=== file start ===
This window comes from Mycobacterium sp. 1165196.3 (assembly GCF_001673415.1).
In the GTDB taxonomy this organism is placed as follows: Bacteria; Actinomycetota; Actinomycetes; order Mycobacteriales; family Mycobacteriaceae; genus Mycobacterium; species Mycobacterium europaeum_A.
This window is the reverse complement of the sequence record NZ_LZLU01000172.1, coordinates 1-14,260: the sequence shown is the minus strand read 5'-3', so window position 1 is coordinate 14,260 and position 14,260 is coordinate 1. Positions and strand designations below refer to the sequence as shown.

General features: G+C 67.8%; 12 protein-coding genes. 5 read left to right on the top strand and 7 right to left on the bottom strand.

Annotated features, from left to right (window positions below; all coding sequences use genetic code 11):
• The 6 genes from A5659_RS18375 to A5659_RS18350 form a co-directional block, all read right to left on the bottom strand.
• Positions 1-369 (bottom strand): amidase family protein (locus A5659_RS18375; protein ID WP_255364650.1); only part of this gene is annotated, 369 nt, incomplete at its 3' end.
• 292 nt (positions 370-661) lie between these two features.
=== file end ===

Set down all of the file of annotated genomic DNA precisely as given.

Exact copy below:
This window comes from Mycobacterium sp. 1165196.3 (assembly GCF_001673415.1).
In the GTDB taxonomy this organism is placed as follows: Bacteria; Actinomycetota; Actinomycetes; order Mycobacteriales; family Mycobacteriaceae; genus Mycobacterium; species Mycobacterium europaeum_A.
This window is the reverse complement of the sequence record NZ_LZLU01000172.1, coordinates 1-14,260: the sequence shown is the minus strand read 5'-3', so window position 1 is coordinate 14,260 and position 14,260 is coordinate 1. Positions and strand designations below refer to the sequence as shown.

General features: G+C 67.8%; 12 protein-coding genes. 5 read left to right on the top strand and 7 right to left on the bottom strand.

Annotated features, from left to right (window positions below; all coding sequences use genetic code 11):
• The 6 genes from A5659_RS18375 to A5659_RS18350 form a co-directional block, all read right to left on the bottom strand.
• Positions 1-369 (bottom strand): amidase family protein (locus A5659_RS18375; protein ID WP_255364650.1); only part of this gene is annotated, 369 nt, incomplete at its 3' end.
• 292 nt (positions 370-661) lie between these two features.